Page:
Monday, September 15, 2008

Academia - ‘Two Cultures’ Tension in Social Science

The culture wars aren't just about elections and Faux News, there are some real battles going on behind the ivy-covered walls of the academic world. This debate actually argues that the social sciences (specifically, political science) that most closely resemble the hard sciences (whatever that means) are not getting dissertation research funding, while things like art history are -- sounds backward from when I was in school.

This is from last week at Inside Higher Ed.:

‘Two Cultures’ Tension in Social Science

Key philanthropic and government programs offering grants for Ph.D. students appear to be excluding proposals for graduate students in sociology and political science, while favoring proposals from those in history, anthropology and a range of relatively small disciplines, such as art history and ethnomusicology, according to data released Friday.

The analysis was presented at the annual meeting of the American Political Science Association and focused on programs to support field research or international research. The issue is particularly important because the analysis comes at a time that many political scientists are urging the discipline to push those who focus on American government and politics to take a broader view, and to study other parts of the world as well. According to those who discussed the issue at the APSA meeting, a variety of factors — including biases and habits within disciplines — are hurting the “explanatory social sciences,” in ways that are damaging to those fields and their graduate students.

Ronald Herring, a professor of government at Cornell University who focuses on South Asia, said that he first became concerned about the issue when he was on a board looking at fellowships for the American Institute of Indian Studies, which is the largest funder of support for graduate work in India. The year he looked at the situation, the success rates for political scientists and sociologists seeking grants were both zero. Nearly three-quarters of proposals in art history were accepted, two-thirds for history, and nearly half for anthropology. While the situation has since improved, Herring said he wondered why “some social sciences were being weeded out of area studies.”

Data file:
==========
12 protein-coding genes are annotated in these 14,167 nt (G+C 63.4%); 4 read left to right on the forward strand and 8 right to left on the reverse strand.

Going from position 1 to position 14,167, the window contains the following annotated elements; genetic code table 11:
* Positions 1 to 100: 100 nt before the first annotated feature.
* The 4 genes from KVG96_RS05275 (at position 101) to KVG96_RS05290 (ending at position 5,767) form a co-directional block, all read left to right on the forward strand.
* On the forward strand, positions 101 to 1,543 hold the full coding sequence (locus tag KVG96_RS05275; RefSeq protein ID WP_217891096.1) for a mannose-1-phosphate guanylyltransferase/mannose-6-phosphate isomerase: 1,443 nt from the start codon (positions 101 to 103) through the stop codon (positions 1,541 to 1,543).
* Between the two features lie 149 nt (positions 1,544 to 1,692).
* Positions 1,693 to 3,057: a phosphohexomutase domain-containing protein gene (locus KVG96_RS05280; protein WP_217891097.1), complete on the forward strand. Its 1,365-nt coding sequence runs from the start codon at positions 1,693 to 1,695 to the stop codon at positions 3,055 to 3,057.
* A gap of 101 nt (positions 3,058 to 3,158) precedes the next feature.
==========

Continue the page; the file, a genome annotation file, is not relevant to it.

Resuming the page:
Asked Herring: “Are we entering a C.P. Snow world of ‘two cultures’?”

While Snow lamented the lack of understanding between those in the humanities and the sciences, the two cultures seen as divided in the research presented Friday are the social sciences that are perhaps closer to the hard sciences and those that are closer to the humanities. (Definitions are a bit mushy here, as some fields, such as history, were described at the session as a humanities-leaning social science while many historians view themselves as in the humanities.)

Whatever the causes, data presented suggest that political scientists and sociologists are at a distinct disadvantage in seeking certain kinds of graduate support. The data were presented by Rina Agarwala, assistant professor of sociology at Johns Hopkins University, and Emmanuel Teitelbaum, assistant professor of political science at George Washington University. In terms of raw numbers, they left little doubt that some social science fields get more than others. For the Fulbright-Hays Doctoral Dissertation Research Abroad program, for example, 31 percent of grants went to those doing work in history, 30 percent to anthropology, and 16 percent to regional studies, languages and literature. Political scientists gained only 5 percent of the awards — less than the 6 percent awarded to arts and ethnomusicology.